Avoiding the Social Media Plateau

If you were to ask someone in 2005 if they enjoyed “social media,” they might have happily responded that “Yes, People magazine keeps them up-to-date…” on all their favorite celebrities.

Of course, this was only a year after Mark Zuckerberg launched Facebook, and a platform curiously named “Twitter” was still a year in the making. In 2005, only 5 percent of Americans used social media, compared with nearly 70 percent today.

As marketers have learned, social media is a force to be reckoned with. Companies of all sizes devote entire departments or at least considerable resources to fostering their social media presence. They grapple with the same vexing question: Are we using social media effectively?

As websites taught us, pitfalls become obvious over time

As business websites demonstrated, it takes about 10 years to develop “best practices.” After all, it took time for websites to be tested and evaluated – and maybe restructured as a result – because it takes time for research to be executed, cautionary tales to be culled and new means of tracking and assessing data to be developed.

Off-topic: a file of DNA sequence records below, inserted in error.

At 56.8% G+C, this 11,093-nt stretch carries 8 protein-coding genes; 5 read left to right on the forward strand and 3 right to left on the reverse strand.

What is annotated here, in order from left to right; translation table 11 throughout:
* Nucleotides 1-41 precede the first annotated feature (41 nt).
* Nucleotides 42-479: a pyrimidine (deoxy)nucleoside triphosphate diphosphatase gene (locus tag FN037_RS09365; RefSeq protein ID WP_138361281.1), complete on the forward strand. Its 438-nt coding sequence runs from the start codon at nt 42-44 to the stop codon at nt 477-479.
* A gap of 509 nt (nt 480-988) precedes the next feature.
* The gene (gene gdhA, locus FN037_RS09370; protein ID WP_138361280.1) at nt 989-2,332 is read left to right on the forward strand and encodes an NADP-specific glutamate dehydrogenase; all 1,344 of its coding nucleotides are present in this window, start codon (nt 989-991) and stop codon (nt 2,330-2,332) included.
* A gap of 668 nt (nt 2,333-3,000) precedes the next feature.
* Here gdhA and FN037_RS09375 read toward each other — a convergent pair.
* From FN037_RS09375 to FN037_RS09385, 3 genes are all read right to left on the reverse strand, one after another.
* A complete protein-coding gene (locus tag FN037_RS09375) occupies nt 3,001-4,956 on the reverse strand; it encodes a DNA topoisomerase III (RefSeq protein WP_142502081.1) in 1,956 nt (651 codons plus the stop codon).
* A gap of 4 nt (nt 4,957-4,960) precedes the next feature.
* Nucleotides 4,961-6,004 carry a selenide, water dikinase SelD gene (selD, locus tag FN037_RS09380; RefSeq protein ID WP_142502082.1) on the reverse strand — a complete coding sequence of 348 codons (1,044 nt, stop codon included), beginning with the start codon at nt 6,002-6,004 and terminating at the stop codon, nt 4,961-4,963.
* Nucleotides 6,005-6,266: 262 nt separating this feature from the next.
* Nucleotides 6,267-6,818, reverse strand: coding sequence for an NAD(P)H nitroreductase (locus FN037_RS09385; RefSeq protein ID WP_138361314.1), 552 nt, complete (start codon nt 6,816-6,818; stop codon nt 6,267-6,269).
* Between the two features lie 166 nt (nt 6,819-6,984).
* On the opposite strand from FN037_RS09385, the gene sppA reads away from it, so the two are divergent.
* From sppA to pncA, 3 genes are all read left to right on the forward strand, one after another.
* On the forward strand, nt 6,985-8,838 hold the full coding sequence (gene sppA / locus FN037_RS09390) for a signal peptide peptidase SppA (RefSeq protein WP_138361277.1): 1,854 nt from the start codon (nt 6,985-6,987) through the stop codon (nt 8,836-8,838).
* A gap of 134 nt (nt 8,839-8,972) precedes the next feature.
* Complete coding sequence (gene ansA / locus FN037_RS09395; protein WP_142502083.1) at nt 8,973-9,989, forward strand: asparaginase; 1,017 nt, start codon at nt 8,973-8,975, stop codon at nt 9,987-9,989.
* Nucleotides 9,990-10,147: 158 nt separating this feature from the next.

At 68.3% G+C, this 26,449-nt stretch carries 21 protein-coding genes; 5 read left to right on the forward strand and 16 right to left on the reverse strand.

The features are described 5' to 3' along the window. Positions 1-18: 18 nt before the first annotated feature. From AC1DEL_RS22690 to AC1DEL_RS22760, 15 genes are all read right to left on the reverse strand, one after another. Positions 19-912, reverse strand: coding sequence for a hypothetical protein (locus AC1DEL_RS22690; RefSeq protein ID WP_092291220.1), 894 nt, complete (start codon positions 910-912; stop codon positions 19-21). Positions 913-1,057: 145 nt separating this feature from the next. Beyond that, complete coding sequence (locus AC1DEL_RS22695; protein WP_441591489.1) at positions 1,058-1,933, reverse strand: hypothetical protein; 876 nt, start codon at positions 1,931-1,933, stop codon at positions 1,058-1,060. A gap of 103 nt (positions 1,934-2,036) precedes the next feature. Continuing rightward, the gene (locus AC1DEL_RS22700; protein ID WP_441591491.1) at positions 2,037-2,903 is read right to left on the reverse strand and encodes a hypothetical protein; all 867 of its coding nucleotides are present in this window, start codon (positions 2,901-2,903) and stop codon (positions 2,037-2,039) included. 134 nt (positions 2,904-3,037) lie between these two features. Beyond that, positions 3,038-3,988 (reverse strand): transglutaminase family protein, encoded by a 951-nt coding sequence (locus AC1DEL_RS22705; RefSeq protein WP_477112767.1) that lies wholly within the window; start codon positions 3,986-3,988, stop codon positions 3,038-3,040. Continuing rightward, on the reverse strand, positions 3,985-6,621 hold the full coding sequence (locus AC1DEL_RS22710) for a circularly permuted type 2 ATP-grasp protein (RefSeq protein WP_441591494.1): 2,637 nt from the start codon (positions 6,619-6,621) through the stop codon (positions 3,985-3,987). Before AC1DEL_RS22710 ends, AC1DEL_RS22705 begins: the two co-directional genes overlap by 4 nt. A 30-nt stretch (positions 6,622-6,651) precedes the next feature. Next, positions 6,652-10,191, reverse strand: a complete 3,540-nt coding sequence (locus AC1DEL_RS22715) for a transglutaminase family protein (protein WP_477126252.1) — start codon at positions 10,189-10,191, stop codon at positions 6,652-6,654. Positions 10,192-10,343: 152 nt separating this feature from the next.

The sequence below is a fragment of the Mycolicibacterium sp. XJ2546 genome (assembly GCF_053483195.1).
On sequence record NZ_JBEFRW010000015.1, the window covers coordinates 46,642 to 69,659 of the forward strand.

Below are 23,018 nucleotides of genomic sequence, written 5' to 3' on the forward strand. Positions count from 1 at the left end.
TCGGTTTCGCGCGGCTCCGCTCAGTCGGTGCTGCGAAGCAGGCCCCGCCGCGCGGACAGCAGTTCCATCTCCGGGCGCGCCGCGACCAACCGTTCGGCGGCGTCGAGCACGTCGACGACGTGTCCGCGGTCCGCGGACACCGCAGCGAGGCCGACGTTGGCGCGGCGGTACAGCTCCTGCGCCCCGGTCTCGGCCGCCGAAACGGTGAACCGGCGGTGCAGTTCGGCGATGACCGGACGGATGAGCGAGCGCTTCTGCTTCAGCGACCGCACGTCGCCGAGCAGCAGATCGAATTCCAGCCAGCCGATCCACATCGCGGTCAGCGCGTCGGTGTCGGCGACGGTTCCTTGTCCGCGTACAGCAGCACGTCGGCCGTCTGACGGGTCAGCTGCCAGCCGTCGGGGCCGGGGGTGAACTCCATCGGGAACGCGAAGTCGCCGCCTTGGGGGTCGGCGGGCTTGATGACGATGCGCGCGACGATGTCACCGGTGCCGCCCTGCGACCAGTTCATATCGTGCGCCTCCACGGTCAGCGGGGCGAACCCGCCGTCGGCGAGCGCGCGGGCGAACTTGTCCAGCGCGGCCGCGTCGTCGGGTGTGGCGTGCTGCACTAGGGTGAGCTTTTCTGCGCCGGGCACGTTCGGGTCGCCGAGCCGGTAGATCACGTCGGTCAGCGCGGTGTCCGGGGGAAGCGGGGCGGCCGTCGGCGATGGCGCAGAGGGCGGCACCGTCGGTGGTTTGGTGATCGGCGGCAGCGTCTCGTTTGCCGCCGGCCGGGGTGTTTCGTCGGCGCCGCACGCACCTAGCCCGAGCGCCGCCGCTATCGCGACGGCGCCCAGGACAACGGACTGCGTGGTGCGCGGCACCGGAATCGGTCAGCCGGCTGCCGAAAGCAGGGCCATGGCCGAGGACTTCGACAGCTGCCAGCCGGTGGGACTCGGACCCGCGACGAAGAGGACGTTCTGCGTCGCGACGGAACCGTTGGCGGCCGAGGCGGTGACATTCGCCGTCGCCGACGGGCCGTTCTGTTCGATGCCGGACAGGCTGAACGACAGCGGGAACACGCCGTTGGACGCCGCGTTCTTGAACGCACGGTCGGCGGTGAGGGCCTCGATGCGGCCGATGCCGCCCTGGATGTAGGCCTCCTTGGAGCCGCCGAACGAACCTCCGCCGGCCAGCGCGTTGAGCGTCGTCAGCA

For social media, this progression has been further complicated by the arrival of new platforms, creating a ripple effect on all the others. (LinkedIn was launched in 2003; YouTube in 2005; and Instagram and Pinterest in 2010.)

Social media is not yet in its “adolescent stage” of development, but enough time has passed for certain social media pitfalls to become too obvious to ignore. So if you’re conscious of how many followers you have – because really, isn’t everyone keeping track? – it may be “tune-up time” to ensure that you’re using social media effectively.

Respond to most common social media pitfalls

To approach a social media tune-up with precision, you have to know some of the more common social media pitfalls. A Hubspot survey revealed four key insights:

One word underscores all of these tune-up tweaks: research, which takes time and effort to execute properly. As websites also taught marketers, research is necessary and worthwhile – and constantly evolving.

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